Get the parametric point estimate (PPE) for a variable in the factor graph.

Notes

- Defaults on keywords
`solveKey`

and`method`

Related

getMeanPPE, getMaxPPE, getKDEMean, getKDEFit, getPPEs, getVariablePPEs

```
getPPE(dfg, variablekey)
getPPE(dfg, variablekey, ppekey)
```

Get the parametric point estimate (PPE) for a variable in the factor graph for a given solve key.

Notes

- Defaults on keywords
`solveKey`

and`method`

Related getMeanPPE, getMaxPPE, getKDEMean, getKDEFit, getPPEs, getVariablePPEs

`IncrementalInference.calcPPE`

— Function```
calcPPE(var)
calcPPE(var, varType; ppeType, solveKey, ppeKey, timestamp)
```

Get the ParametricPointEstimates–-based on full marginal belief estimates–-of a variable in the distributed factor graph.

DevNotes

- TODO update for manifold subgroups.
- TODO standardize after AMP3D

Related

`getVariablePPE`

, `setVariablePosteriorEstimates!`

, `getVariablePPE!`

```
calcPPE(dfg::AbstractDFG, label::Symbol; solveKey, ppeType) -> MeanMaxPPE
```

Calculate new Parametric Point Estimates for a given variable.

Notes

- Different methods are possible, currently
`MeanMaxPPE`

`<: AbstractPointParametricEst`

.

Aliases

`calcVariablePPE`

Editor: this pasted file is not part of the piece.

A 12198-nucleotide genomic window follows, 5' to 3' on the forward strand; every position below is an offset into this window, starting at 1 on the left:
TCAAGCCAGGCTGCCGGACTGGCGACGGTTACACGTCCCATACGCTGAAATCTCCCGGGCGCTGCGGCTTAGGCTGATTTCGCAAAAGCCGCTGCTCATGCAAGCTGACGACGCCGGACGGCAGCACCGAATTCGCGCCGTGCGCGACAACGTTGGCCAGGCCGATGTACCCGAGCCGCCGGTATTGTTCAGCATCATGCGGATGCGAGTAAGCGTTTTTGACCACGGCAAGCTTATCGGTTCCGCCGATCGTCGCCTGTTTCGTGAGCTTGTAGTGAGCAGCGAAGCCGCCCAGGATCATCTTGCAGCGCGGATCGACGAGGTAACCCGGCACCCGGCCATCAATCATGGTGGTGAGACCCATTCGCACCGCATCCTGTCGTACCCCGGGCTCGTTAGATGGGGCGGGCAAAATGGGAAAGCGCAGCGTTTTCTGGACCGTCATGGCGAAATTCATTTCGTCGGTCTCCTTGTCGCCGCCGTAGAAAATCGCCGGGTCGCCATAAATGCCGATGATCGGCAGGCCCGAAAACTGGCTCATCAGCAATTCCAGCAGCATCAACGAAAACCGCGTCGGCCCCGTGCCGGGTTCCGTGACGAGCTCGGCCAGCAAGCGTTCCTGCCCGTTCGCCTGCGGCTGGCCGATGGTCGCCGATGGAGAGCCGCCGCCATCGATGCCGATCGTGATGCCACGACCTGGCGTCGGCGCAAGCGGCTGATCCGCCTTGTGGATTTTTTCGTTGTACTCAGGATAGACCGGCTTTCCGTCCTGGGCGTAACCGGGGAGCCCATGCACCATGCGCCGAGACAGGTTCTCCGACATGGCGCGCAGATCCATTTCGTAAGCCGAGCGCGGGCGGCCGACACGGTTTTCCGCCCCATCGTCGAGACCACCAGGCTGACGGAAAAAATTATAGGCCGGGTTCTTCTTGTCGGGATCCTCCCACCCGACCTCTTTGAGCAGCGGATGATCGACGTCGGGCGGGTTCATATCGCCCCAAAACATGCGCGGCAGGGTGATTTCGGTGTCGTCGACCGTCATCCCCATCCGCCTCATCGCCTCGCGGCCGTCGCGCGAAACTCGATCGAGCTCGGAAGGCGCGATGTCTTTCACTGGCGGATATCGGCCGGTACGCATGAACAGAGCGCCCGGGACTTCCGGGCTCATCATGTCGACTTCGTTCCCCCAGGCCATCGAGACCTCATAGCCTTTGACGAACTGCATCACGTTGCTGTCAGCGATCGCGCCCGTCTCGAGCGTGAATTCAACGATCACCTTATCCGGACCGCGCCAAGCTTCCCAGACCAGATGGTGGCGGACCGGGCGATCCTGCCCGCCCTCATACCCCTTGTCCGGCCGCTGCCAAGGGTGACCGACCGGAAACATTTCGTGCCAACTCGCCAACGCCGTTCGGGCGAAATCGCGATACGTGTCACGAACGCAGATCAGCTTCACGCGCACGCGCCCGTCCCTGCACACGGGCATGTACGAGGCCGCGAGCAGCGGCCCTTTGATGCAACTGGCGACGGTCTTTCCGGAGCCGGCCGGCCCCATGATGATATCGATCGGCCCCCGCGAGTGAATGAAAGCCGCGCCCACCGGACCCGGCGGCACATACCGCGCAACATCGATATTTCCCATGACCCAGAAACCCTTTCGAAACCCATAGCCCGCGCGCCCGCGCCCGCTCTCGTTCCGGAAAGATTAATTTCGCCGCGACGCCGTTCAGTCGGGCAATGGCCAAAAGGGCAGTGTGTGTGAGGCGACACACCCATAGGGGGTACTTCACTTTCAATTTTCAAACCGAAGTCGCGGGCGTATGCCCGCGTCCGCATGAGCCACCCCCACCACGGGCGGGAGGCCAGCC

Related

## Getting Many Marginal Samples

It is also possible to sample the above belief objects for more samples:

`pts = rand(X0, 200)`

## Building On-Manifold KDEs

These kernel density belief objects can be constructed from points as follows:

`X0_ = manikde!(pts, Pose2)`

## Logging Output (Unique Folder)

Each new factor graph is designated a unique folder in `/tmp/caesar`

. This is usaully used for debugging or large scale test analysis. Sometimes it may be useful for the user to also use this temporary location. The location is stored in the `SolverParams`

:

`getSolverParams(fg).logpath`

The functions of interest are:

`IncrementalInference.getLogPath`

— Function```
getLogPath(opt)
```

Get the folder location where debug and solver information is recorded for a particular factor graph.

`IncrementalInference.joinLogPath`

— Function```
joinLogPath(opt, str)
```

Append `str`

onto factor graph log path as convenience function.

A useful tip for doing large scale processing might be to reduce amount of write operations to a solid-state drive that will be written to default location `/tmp/caesar`

by simplying adding a symbolic link to a USB drive or SDCard, perhaps similar to:

```
cd /tmp
mkdir -p /media/MYFLASHDRIVE/caesar
ln -s /media/MYFLASHDRIVE/caesar caesar
```

## Other Useful Functions

`IncrementalInference.getFactorDim`

— Function```
getFactorDim(w...) -> Int64
```

Return the number of dimensions this factor vertex `fc`

influences.

Missing docstring for `getManifolds`

. Check Documenter's build log for details.